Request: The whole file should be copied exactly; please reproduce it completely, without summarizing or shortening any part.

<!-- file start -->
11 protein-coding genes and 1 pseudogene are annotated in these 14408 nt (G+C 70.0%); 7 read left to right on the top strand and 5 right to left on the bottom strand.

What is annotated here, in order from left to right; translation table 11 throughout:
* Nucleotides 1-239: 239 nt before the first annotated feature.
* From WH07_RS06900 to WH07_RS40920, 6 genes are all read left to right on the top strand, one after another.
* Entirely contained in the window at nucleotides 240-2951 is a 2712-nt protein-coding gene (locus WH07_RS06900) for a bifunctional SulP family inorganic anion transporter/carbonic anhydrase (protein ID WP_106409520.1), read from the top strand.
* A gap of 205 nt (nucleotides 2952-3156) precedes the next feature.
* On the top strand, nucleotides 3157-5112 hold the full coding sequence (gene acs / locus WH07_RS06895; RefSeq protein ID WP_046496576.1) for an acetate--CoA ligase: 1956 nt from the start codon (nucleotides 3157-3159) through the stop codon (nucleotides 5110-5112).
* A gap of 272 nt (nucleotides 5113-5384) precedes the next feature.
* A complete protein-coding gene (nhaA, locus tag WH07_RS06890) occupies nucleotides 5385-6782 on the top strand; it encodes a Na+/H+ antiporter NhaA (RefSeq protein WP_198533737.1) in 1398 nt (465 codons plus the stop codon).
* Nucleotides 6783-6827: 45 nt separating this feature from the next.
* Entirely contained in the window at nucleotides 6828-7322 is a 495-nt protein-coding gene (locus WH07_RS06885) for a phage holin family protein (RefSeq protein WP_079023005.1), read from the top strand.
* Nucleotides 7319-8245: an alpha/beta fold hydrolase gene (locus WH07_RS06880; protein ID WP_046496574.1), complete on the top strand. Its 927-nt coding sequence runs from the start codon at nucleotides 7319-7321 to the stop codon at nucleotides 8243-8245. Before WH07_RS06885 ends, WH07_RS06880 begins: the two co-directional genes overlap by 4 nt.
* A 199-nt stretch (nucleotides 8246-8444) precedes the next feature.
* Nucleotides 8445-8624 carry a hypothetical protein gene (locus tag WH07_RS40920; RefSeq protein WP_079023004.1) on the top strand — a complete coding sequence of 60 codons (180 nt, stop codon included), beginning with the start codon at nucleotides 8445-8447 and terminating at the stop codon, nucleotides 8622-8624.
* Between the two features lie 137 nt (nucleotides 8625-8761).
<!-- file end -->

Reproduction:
11 protein-coding genes and 1 pseudogene are annotated in these 14408 nt (G+C 70.0%); 7 read left to right on the top strand and 5 right to left on the bottom strand.

What is annotated here, in order from left to right; translation table 11 throughout:
* Nucleotides 1-239: 239 nt before the first annotated feature.
* From WH07_RS06900 to WH07_RS40920, 6 genes are all read left to right on the top strand, one after another.
* Entirely contained in the window at nucleotides 240-2951 is a 2712-nt protein-coding gene (locus WH07_RS06900) for a bifunctional SulP family inorganic anion transporter/carbonic anhydrase (protein ID WP_106409520.1), read from the top strand.
* A gap of 205 nt (nucleotides 2952-3156) precedes the next feature.
* On the top strand, nucleotides 3157-5112 hold the full coding sequence (gene acs / locus WH07_RS06895; RefSeq protein ID WP_046496576.1) for an acetate--CoA ligase: 1956 nt from the start codon (nucleotides 3157-3159) through the stop codon (nucleotides 5110-5112).
* A gap of 272 nt (nucleotides 5113-5384) precedes the next feature.
* A complete protein-coding gene (nhaA, locus tag WH07_RS06890) occupies nucleotides 5385-6782 on the top strand; it encodes a Na+/H+ antiporter NhaA (RefSeq protein WP_198533737.1) in 1398 nt (465 codons plus the stop codon).
* Nucleotides 6783-6827: 45 nt separating this feature from the next.
* Entirely contained in the window at nucleotides 6828-7322 is a 495-nt protein-coding gene (locus WH07_RS06885) for a phage holin family protein (RefSeq protein WP_079023005.1), read from the top strand.
* Nucleotides 7319-8245: an alpha/beta fold hydrolase gene (locus WH07_RS06880; protein ID WP_046496574.1), complete on the top strand. Its 927-nt coding sequence runs from the start codon at nucleotides 7319-7321 to the stop codon at nucleotides 8243-8245. Before WH07_RS06885 ends, WH07_RS06880 begins: the two co-directional genes overlap by 4 nt.
* A 199-nt stretch (nucleotides 8246-8444) precedes the next feature.
* Nucleotides 8445-8624 carry a hypothetical protein gene (locus tag WH07_RS40920; RefSeq protein WP_079023004.1) on the top strand — a complete coding sequence of 60 codons (180 nt, stop codon included), beginning with the start codon at nucleotides 8445-8447 and terminating at the stop codon, nucleotides 8622-8624.
* Between the two features lie 137 nt (nucleotides 8625-8761).